Everyone talks about collaboration and its benefits, but what does it really take to join forces with others, gather ideas and come up with the best way to move forward?

Collaboration is usually talked about as a very positive thing, but is it always a benefit to get more people involved? How do we decide what’s appropriate? How does it really work? If you aren’t asking these questions, maybe you should.

Everyone’s an expert

The danger of collaboration taken beyond logical boundaries is the “everyone is an expert” syndrome, where all voices are considered as equal. While great ideas can and do come from unexpected places, it may not be practical to solicit or welcome input from just anybody. Keep in mind that when you encourage participation, ignoring input can create a politically unpleasant environment.

No one is in charge

Collaboration taken to another extreme can be abdication of responsibility. Lack of great ideas or a deadlock can be the outcome of collaboration without leadership. Have you been on a project where the leader wants everyone to participate but what really needs to happen is for a decision to be made? Not all things should be decided by committee.

Collaboration costs

People talk up the benefits of collaboration but there isn’t nearly as much conversation about the time and effort expended by each individual contributing. How much collaborative effort is beneficial versus distraction?

There must be a point where the benefits decline and the effort could and should have been used in better ways. Lastly, collaboration doesn’t necessarily translate to faster or better results. It can, however, slow down decisions and clutter the idea landscape.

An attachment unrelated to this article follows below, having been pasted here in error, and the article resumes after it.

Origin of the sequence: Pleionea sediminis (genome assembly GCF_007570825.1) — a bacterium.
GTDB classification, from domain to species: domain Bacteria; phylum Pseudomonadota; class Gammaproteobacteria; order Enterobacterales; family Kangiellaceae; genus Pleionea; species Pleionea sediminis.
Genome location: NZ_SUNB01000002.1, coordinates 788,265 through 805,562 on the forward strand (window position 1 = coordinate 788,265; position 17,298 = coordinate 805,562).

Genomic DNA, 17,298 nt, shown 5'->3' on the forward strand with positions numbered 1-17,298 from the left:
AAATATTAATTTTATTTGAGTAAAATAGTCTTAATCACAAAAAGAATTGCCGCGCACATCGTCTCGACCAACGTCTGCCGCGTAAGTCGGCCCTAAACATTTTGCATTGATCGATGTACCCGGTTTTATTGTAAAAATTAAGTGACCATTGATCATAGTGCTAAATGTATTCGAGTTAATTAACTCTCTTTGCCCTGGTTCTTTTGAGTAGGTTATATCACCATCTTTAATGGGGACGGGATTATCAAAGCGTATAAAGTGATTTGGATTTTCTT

Lowering the cost

To avoid the challenges above, collaboration needs to be considered as a strategic tool to be used in a systematic way. It has to occur naturally but enabled and led in a way that keeps it from being chaos and entropy. Social technology offers a way to lower the cost, but not without a few caveats. Simply creating a Twitter-like environment within your enterprise isn’t going to resolve the “everyone is an expert” or “no one is in charge” challenges. Used effectively, social technology can:

  • Make seeking opinions less disruptive and more opportunistic
  • Pair the problem with the ideas much faster
  • Allow the population to self-select into the best conversations for their passions and knowledge
  • Let the community easily move a great idea to the top of the list

In the end, it isn’t about the new, shiny object. It has to be about the benefit being greater than the cost.